The mere mention of archival work makes my heart flutter. Throughout secondary school, I was at my happiest tucked away in either the library or the art room (honourable mention should also go to the stationery cupboard) – and it was those blessed librarians and art teachers who made me feel the most at home. Often, I find that an accumulation of those things held dear to be a sanctuary and this extends to my collecting habits and interest in all that’s left behind from the past. To someone, those things jotted down meant something; that scrap of paper, record or photograph has what one might call ‘a beating heart’. In the spirit of nothing getting left behind, there’s definitely an incentive to champion our heritage, our archives, our collections…
Working in marketing, I take the stance to celebrate people, places and stories as entities that matter. Denman is as an interesting kettle of fish as it has many faces: A college, the WI, a retreat, a country house, a venue, a community hub… the list goes on. Because of my own interests, I follow the story of Denman as a place of women’s history and education – which is where long-time Denman and WI veteran Anne Stamper comes into the fold! Standing as Denman’s current archivist and piece-work historian, I recently sat down with her to discuss her impressive resume of work. Perhaps seen as the fount of all Denman knowledge, I thought it worth relaying our interview back to you as I had the pleasure of writing it up from my extensive notes.
Anne Stamper, Archivist at Denman College.
What date did you join the WI?
When was the first time you came to Denman?
What were your first memories of Denman?
I was fairly young among quite a few older members; everyone was very kind and welcoming. There were no tea-making facilities as there are today, so, I volunteered for tea duty which entailed delivering tea to the first floor. As tea maker, I’d use the first floor pantry and would have to go along the guest rooms looking for either a ‘tea’ or ‘no tea’ sign which would be hung on the door! This duty was only supposed to last the first morning before handing it over to somebody else, only, I didn’t have the courage to ask anyone so carried the tray for the duration of my stay.
What was the first course that you did at Denman?
Modern Poetry, Novels and Plays. We were given a reading list and were taught by guest lecturers – many of which were academics, often from Oxford. There were a lot of arts courses, which I found especially interesting having come from a background of the sciences!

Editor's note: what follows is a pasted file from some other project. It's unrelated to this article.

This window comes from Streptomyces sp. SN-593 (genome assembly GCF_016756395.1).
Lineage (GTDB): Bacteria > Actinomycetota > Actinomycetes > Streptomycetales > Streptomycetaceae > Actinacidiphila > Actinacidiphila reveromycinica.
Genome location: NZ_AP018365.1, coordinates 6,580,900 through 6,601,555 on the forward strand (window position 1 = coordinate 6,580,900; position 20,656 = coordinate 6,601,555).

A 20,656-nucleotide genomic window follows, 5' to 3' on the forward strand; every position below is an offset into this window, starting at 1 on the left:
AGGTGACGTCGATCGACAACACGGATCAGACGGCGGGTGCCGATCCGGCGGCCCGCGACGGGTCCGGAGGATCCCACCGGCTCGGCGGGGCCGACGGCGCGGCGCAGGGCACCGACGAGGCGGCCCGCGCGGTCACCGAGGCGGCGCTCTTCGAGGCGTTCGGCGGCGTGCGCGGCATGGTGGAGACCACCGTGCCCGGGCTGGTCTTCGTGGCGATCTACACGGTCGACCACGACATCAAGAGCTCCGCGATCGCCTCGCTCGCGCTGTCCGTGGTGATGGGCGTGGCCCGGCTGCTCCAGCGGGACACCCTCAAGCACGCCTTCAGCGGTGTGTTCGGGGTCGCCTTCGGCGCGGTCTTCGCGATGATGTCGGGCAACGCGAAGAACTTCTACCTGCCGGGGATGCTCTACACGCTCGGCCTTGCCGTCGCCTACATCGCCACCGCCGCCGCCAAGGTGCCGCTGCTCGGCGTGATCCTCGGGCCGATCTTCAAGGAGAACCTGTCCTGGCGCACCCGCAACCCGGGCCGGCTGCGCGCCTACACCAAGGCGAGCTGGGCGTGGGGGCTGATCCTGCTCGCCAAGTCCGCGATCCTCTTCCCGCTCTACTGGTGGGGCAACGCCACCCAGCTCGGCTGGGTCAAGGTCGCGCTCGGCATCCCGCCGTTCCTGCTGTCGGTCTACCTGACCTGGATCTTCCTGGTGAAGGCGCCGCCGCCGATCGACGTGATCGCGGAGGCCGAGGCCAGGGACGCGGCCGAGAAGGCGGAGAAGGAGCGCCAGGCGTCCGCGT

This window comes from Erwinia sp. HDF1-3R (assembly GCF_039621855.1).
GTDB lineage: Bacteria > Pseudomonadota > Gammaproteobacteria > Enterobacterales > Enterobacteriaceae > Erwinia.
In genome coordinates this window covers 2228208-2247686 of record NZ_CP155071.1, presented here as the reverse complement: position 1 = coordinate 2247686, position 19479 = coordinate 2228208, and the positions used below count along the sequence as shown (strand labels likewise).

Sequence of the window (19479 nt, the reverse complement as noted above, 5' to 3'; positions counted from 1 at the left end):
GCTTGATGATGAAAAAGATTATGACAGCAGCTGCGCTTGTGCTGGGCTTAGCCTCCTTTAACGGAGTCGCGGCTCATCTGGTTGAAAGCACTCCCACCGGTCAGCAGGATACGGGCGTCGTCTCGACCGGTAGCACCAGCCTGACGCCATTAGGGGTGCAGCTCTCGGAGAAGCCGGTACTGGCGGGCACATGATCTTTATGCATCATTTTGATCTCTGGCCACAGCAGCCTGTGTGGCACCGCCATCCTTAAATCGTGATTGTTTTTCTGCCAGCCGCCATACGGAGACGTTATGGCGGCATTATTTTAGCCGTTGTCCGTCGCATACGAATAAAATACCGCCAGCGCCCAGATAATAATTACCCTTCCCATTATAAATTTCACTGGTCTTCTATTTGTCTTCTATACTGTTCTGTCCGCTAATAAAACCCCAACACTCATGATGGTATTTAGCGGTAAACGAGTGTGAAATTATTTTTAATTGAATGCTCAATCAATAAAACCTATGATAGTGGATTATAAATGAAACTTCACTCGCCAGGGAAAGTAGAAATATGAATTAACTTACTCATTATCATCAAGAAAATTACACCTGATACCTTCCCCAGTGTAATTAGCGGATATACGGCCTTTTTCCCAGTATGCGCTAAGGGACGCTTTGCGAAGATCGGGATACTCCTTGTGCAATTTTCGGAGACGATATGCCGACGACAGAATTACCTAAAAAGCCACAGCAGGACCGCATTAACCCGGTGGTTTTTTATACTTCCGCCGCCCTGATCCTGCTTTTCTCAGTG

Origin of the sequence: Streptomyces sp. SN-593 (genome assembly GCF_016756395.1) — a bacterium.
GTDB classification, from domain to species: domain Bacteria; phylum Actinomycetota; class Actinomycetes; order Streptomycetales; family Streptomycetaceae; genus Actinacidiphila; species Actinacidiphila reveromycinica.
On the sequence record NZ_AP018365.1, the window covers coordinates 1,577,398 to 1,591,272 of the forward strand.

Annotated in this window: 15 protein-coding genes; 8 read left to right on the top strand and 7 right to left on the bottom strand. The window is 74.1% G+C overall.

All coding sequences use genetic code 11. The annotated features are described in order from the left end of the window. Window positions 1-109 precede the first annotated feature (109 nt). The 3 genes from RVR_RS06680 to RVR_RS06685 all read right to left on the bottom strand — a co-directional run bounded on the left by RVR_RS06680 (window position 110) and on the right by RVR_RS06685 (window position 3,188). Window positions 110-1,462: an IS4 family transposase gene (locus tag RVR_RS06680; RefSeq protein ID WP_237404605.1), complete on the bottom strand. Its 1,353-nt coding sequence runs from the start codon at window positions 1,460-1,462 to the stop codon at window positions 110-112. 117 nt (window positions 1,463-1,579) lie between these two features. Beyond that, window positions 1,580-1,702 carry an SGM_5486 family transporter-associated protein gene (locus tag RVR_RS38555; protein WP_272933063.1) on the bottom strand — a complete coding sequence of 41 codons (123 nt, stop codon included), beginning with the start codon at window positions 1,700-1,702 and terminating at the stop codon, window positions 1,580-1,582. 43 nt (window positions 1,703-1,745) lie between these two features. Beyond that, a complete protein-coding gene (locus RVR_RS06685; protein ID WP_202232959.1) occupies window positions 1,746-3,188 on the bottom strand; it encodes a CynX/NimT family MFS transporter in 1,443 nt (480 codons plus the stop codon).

How did you get involved with the Denman archive?
I was asked to write a book to celebrate the 50th Anniversary of Denman – which later became Rooms Off the Corridor, a history of adult education in the WI. This was to be a “proper” book and so I asked for access to the archives in order to research it. You can imagine my surprise when I found that the archive, back then, was just a few cabinets with next to no organisation and accessibility! Of course, I felt something had to be done. Having proposed the need for a Denman archivist to the Denman Management Committee and Board of Trustees I was entrusted with this.
What is your favourite piece in the Denman archive?
Mine is actually a tape recording! It includes Helen Anderson Warden in discussion with Hilda Jones and they’re both remembering a time at Denman when the teaching centre was being built. I believe this was recorded in the 80s. It’s so fantastic hearing them both speak together… it really brings the Denman story to life!
What are your hopes for the future of Denman?
I hope that Denman is always available to people. To begin with, there were other colleges offering a similar programme to Denman, but, these have gradually closed and now its just Denman holding the candle! I believe that there’s a real place for what Denman has to offer. Of course, the NFWI itself is registered as an educational charity and Denman ensures that its educational objectives are met time and time again.
What are your hopes for the future of the Denman archive?
It should definitely continue in the interests of the wider community. In terms of research and access, our archival material is an extremely valuable resource. We would not have been able to put on this exhibition without the store of photographs! Even committee minutes and the like can provide a telling insight into our shared history, goals and aims. The archive is especially useful in answering the questions that are asked. It’s the historian or archivists duty to field these questions and find the answers! Most importantly though, people continue to send stuff in! This needs to be preserved. So many identify with Denman and, sadly, archives often get forgotten. In order to gain expertise in an area, informative material needs to be kept safely. Not just for posterity, but also because, now, especially, there is a growing awareness to the importance of archives. We need to do everything we can to raise the profile of this important area of work.
I share Anne’s sentiment that we need to protect our archives – there’s such an imperative there. As a graduate, it’s finding that work and, believe me, I’ll be actively seeking it out for all of my days! You can find the blog post that I wrote for Denman from this interview here.